By ALISHA FOSTER
The Student Assembly communications committee launched a new initiative, called Organizational Spotlight, Thursday in an effort to recognize an outstanding organization on campus every week. For its launch week, the S.A. recognized Athlete Ally.
The Cornell chapter of Athlete Ally, which was founded in August, works to create a climate of acceptance between Cornell’s athletic community and the LGBTQ community on campus.
“We wanted to bridge a gap between the LGBT community and the athletic community to make them environments where both communities feel more welcomed, safe and respected,” said Atticus DeProspo ’15, founder and president of Cornell’s chapter of Athlete Ally and a member of Cornell’s varsity soccer team.
The S.A. chose to recognize Athlete Ally because it addresses an important campus issue that has a history of being ignored, according to Ian Harris ’16, vice president of public relations for the S.A. and co-chair of the communications committee.
“We wanted to support and recognize Athlete Ally for taking a really big step in an area and in a community that traditionally has been kind of left behind and hasn’t had a lot of work done,” said Jevan Hutson ’16, S.A. LGBTQ liaison at-large.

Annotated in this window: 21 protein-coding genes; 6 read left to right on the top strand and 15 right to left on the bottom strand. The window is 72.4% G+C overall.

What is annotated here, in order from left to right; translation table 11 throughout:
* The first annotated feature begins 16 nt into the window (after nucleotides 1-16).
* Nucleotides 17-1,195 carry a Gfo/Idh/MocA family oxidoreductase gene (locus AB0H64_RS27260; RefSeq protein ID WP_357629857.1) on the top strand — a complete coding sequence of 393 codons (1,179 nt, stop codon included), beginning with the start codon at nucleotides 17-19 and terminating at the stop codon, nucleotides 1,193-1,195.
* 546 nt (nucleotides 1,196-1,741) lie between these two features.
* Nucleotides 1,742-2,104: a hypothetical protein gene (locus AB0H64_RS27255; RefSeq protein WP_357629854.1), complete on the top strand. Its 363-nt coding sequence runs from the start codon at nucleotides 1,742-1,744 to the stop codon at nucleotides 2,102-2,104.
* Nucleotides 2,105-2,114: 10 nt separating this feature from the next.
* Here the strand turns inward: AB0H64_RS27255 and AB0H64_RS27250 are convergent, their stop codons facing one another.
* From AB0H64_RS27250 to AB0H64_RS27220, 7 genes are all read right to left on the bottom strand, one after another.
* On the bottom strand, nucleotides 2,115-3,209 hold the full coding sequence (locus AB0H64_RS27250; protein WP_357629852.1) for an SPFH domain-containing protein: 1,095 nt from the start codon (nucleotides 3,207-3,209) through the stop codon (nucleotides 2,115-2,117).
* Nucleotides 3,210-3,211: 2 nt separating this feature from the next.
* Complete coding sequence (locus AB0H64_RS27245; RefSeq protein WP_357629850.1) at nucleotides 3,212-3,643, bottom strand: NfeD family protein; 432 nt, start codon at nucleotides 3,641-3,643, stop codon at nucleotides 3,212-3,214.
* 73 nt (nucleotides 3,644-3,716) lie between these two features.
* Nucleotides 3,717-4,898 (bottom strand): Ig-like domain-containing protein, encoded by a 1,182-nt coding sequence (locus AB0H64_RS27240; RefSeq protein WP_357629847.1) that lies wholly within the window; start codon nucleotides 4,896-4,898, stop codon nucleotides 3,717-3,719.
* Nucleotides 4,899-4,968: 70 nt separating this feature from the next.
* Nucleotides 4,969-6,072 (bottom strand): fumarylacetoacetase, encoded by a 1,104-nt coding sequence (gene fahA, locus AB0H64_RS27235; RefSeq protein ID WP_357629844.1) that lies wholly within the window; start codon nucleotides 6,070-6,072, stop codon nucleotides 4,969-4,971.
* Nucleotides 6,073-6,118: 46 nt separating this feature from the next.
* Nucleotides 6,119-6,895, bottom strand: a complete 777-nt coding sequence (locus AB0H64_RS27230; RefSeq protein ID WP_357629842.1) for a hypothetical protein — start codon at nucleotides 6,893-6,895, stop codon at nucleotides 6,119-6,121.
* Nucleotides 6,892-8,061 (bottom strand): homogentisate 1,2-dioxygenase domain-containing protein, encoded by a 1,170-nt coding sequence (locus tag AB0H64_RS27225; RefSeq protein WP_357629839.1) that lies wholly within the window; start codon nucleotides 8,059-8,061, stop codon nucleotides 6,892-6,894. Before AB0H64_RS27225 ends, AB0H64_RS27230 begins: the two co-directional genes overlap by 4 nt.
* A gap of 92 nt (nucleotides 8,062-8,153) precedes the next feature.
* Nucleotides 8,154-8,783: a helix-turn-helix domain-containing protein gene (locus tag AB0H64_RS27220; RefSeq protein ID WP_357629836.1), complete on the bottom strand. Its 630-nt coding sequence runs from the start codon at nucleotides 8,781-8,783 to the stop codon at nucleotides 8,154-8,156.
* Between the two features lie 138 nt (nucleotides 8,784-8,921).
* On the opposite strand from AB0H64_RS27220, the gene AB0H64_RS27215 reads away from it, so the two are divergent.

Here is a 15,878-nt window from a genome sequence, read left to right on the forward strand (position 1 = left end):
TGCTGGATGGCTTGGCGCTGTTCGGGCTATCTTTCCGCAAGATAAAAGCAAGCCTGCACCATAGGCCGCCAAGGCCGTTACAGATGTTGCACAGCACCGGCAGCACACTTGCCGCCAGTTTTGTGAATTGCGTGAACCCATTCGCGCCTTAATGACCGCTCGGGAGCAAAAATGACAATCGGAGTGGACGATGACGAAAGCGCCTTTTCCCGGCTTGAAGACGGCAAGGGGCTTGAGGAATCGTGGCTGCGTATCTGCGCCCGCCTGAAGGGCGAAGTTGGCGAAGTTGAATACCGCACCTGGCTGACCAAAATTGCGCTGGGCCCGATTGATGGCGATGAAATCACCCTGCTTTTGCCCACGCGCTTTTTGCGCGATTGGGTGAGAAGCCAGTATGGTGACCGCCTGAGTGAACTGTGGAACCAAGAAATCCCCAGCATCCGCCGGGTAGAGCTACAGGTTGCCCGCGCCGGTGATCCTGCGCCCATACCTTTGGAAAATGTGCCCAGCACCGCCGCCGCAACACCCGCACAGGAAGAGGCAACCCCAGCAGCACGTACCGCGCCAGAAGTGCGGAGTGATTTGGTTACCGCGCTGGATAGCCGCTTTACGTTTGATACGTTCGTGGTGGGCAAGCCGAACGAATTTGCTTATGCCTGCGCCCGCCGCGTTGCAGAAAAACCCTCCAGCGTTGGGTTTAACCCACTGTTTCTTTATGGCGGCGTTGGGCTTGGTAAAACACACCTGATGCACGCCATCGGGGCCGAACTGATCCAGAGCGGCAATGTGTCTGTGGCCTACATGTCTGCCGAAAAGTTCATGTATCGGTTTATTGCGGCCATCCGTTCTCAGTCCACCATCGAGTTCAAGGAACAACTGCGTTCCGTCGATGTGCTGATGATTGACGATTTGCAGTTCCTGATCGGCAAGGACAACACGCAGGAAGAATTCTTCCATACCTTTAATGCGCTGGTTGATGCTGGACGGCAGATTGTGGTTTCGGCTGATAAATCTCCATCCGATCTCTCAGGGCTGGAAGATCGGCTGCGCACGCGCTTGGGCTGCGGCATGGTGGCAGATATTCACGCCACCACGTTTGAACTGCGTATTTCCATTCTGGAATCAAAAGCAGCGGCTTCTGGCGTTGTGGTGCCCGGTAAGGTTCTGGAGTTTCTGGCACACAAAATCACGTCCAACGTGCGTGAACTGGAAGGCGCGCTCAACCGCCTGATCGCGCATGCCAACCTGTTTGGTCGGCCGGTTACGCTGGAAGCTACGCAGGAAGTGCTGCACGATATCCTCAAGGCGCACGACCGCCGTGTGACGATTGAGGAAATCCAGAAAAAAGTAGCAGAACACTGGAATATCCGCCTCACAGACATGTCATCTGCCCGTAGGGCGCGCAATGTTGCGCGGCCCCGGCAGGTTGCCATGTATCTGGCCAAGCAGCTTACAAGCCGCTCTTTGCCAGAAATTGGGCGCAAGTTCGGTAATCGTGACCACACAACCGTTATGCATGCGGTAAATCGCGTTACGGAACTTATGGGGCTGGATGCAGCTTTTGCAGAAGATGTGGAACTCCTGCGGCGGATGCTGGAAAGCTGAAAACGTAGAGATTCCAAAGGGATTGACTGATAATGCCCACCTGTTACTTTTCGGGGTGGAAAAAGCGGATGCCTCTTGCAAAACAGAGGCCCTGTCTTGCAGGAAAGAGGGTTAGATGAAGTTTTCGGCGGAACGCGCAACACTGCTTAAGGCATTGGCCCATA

Harris said Organizational Spotlight is intended to encourage cross-organizational discourse.
“Any group on campus that promotes tolerance and respect for one another or really tries to build community and to bridge differences –– that’s an an exceptional group,” Harris said. “We’re looking to highlight groups that are really making exceptional changes, like building the Cornell community.”
The Organizational Spotlight initiative was also formed to help less visible organizations receive recognition for the strides they are taking, Harris said, adding that the committee hopes Organizational Spotlight will help Athlete Ally gain more campus-wide visibility.
“There definitely could be more communication between groups, across groups, within groups, so basically the Organizational Spotlight is a good way to bridge together and share best practices. … Hopefully, it spurs some dialogue,” he said.
DeProspo said that getting the word out about the organization is key for Athlete Ally’s continued success.
“We feel that the most important thing right now is to show that there are allies in our community and to show that we’re a welcoming and safe environment,” he said.
Apart from increasing its visibility, the organization wants to pinpoint problems so it can begin to take action, DeProspo said.
“[We’re trying to] recognize the current culture of the athletic community, so we can address the issues that need to be dealt with, such as homophobia and transphobia, moving forward,” he said.
Although Hutson acknowledged the work ahead of Athlete Ally, he said is excited about what the organization can add to the Cornell community.
“Obviously Athlete Ally is not going to solve everything in the next two months. But it’s about taking those first steps,” Hutson said. “Creating a safe space for LGBTQ athletes would be unlike the majority of universities in the United States.”